Shostakovich’s Lurid ‘Lady’ Still Drips Life at Met

The Metropolitan Opera is performing Graham Vick's production of Shostakovich's 'Lady Macbeth at Mtsensk.'  (Photo by Ken Howard / Metropolitan Opera)
The Metropolitan Opera is performing Graham Vick’s 1994 production of Shostakovich’s ‘Lady Macbeth of Mtsensk.’
(Photo by Ken Howard / Metropolitan Opera)
By Leslie Kandell

NEW YORK — Opera quiz: In Shostakovich’s Lady Macbeth of Mtsensk, what was the tipping point that enraged Stalin? Could it have been the adultery? Poison? Strangling? Gang rape? Caricatured cops angling for bribes and drinks? A drunken priest? Brutal prison guards? Ferocious fortissimos of sulphurous characters over a wild, colorful orchestra?

Sergei (Brandon Jovanovich) with Katerina (Eva-Maria Westbroek).
Sergei (Brandon Jovanovich) with Katerina (Eva-Maria Westbroek).

Apparently that last one. In 1936, the opera had already been around for a season without event, but the performance that Stalin happened to attend generated an excoriating attack in Pravda — assumed to have been initiated by him — headlined “Muddle Instead of Music.” The opera, as biographer Laurel Fay wrote, “was transformed, overnight, from a symbol of optimism about the unique creative promise of opera in the Soviet Union to the official archetype of corruption in Soviet art.”

Its 29-year-old composer lived in fear — for his life, never mind his career — which in time settled into chronic worry. He may never have been happy again. How astonishing, then, that he could turn around and produce — possibly as a life-saving act of contrition — his Fifth Symphony, whose beauty is universally acknowledged.

The ugly mid-century living-room space in the Metropolitan Opera’s revival of Graham Vick’s 1994 production (the company’s first) has newly added dimensions. In the sky above its walls, the car with the strangled husband’s corpse in the trunk is lifted till it vanishes. A net lowers from a towering crane, dangling laborers and a cook in red bandanna (Holli Harrison), who shrieks as she is raped. Beneath the floor are trapdoors, and in the final scene, one of them represents a deep lake. Onstage atrocities are everywhere, stealing attention from the score’s soaring passion of love and loss arias, and the vodka-soaked revels.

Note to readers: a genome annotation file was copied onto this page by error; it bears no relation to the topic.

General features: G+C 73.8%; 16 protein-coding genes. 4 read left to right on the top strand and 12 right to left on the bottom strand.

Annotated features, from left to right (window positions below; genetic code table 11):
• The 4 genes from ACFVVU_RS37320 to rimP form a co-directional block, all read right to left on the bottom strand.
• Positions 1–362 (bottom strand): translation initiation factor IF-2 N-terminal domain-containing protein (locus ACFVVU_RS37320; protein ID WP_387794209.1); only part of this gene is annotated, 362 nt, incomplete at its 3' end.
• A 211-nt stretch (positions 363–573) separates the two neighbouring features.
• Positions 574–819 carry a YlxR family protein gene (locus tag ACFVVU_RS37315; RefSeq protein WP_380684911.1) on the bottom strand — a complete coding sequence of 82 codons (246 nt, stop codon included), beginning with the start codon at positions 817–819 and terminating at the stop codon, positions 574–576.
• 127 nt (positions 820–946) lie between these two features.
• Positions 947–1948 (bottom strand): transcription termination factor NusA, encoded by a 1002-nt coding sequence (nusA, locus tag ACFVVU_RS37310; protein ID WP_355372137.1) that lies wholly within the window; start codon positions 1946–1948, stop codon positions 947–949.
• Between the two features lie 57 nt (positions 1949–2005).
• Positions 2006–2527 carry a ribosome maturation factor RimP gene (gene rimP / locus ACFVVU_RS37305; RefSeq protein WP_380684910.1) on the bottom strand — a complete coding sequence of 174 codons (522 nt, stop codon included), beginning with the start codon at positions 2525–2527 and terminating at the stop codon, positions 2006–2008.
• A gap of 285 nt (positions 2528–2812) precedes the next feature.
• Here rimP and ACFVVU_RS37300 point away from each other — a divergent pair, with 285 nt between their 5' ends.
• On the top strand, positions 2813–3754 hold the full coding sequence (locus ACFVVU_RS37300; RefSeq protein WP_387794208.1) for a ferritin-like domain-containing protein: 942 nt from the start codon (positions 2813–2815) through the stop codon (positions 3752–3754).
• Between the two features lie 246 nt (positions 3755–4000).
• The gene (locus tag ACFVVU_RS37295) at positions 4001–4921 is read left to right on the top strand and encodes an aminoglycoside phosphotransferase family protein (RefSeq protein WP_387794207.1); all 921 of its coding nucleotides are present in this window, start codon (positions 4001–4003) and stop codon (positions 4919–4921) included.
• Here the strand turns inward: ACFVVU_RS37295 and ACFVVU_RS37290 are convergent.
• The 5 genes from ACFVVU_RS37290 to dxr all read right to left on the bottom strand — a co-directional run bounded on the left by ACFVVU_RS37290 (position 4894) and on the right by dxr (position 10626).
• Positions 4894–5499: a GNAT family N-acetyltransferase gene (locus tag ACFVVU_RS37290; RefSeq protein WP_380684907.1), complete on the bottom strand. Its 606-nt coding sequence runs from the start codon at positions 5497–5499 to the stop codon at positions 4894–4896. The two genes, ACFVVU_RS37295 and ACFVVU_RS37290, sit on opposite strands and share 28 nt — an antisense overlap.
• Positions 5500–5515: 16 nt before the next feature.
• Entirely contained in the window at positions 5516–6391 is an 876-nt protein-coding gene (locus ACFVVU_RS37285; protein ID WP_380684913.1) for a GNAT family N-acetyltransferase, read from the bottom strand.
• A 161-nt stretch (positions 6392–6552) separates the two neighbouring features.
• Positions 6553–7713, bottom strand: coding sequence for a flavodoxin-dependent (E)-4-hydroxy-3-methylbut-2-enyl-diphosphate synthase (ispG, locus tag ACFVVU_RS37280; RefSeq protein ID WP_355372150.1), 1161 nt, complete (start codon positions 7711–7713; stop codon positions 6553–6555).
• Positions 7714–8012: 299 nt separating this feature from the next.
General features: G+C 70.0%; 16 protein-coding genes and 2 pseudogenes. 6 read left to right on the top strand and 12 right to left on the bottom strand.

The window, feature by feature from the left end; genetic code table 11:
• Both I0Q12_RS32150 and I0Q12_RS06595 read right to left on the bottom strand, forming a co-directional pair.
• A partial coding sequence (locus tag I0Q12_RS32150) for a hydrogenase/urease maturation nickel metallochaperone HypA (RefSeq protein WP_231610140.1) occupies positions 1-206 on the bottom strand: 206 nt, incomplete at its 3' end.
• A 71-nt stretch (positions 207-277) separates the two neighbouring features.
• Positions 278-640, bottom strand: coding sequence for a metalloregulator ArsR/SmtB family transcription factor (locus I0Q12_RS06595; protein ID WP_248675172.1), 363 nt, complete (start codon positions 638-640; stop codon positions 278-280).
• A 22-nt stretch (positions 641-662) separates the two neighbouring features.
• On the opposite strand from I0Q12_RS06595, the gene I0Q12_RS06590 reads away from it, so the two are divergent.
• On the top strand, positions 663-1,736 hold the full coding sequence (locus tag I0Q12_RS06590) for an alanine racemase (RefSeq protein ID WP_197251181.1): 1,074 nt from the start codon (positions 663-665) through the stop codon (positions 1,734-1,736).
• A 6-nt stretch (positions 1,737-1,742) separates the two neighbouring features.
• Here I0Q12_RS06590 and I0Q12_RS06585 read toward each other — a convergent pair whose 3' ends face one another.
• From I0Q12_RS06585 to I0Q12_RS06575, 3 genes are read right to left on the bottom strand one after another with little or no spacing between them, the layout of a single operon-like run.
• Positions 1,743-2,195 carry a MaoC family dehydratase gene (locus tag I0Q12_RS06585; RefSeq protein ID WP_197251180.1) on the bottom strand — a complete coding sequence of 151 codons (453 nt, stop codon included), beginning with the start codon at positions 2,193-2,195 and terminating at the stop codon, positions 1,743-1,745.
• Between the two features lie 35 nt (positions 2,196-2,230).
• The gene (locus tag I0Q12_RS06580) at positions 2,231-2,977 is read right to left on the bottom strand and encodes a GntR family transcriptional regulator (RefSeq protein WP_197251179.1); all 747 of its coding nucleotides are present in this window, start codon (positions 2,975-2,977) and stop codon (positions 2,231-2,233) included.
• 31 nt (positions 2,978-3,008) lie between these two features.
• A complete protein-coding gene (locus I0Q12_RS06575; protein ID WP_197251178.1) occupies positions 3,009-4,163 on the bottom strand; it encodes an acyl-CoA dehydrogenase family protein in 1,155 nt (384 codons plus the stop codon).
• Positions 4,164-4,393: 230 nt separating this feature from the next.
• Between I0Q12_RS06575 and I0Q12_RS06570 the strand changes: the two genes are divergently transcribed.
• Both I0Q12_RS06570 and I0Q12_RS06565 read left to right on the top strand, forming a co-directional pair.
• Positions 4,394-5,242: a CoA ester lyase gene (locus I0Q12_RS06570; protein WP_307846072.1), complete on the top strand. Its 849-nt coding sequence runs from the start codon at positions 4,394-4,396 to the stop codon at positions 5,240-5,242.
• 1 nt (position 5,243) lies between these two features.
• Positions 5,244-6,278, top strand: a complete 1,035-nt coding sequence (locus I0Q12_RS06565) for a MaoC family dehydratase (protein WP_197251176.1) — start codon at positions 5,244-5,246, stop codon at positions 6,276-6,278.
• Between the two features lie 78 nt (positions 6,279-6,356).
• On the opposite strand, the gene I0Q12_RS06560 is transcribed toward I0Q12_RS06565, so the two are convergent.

Katerina is bored with her older husband, Boris (Anatoli Kotscherga).
Katerina and her lascivious father-in-law, Boris (Anatoli Kotscherga).

Katerina lives with her impotent husband, the merchant Zinovy (tenor Raymond Very), and his brash, seething father, Boris, sung with ringing machismo by Ukranian bass Anatoli Kotscherga. This guy lusts for Katerina, after berating her as a bad wife. In Zinovy’s temporary absence, he’s on his way up to Katerina’s room when he discovers that she has found a swaggering, womanizing, deceitful lover, the clean-toned American tenor Brandon Jovanovich, who portrays Sergei, the eventual cause of her suicide by drowning.

As Katerina, the Dutch soprano Eva-Maria Westbroek — who sang the title role in the premiere of Mark-Anthony Turnage’s Anna Nicole and whose performances in major opera houses include Wagner’s Sieglinde and Elisabeth — is here a voluptuous blonde. Her arias of loneliness and rejection are poignant and powerful. Despite her crimes, the audience sympathized when she dragged her strutting rival down with her to their watery death.

Katerina says she feels incarcerated. Without the bars of productions elsewhere, she’s trapped by walls with doors, through which other people, and the car, go in and out. She is also trapped by Boris’ threats of what will happen if she tries to run off, and she eventually feeds him rat poison.

Sergei arrives as Zinovy’s car leaves, and mourners for Boris carry the couple to a scarlet-spread bed. As they make love, a giant rose slowly ascends above the wall, and at their climax, the refrigerator door swings open to reveal a spotlight blazing at the audience. (The creative Nick Chelton did the lighting.)

The police in the Met production of 'Lady Macbeth of Mtsensk.'
The cartoonish police in the Met production of ‘Lady Macbeth of Mtsensk.’

This plot, period and style are James Conlon heaven. He had led the belated Met premiere, and on the conductor’s podium again he ruled the depictive passages of yearning beauty that underscore actions of shocking depravity (or realism, depending on one’s point of view). It’s true Shostakovich: nasty marches, low winds and brass, drunken carousing, steadily pounding bass drum, and bouncy tunes with non-traditional harmony.

Paul Brown costumed the men in jeans and gray shirts called wife-beaters. Choreographer Ron Howell and chorus master Donald Palumbo moved the chorus with assurance and vigor through varied bleak, cartoonish, and reveling roles — think (if you can) bearded brides in blood-stained gowns, wielding vacuum cleaners.

The older this work gets — it’s 80 years now — the truer to life it seems. Not true to these times, of course, because a wealthy woman would read and get on a cell phone. But “I alone am depressed” endures, as does “My life will pass without a moment of happiness.”

By the end (a frozen drowning on a forced march to Siberia), the beginning seems eons away, but the opera’s bitter essence stubbornly hangs on.

The final performances of the work this season are Nov. 21, 25, and 29.

Leslie Kandell has contributed to The New York Times,, Musical America Directory, and The Daily Gazette.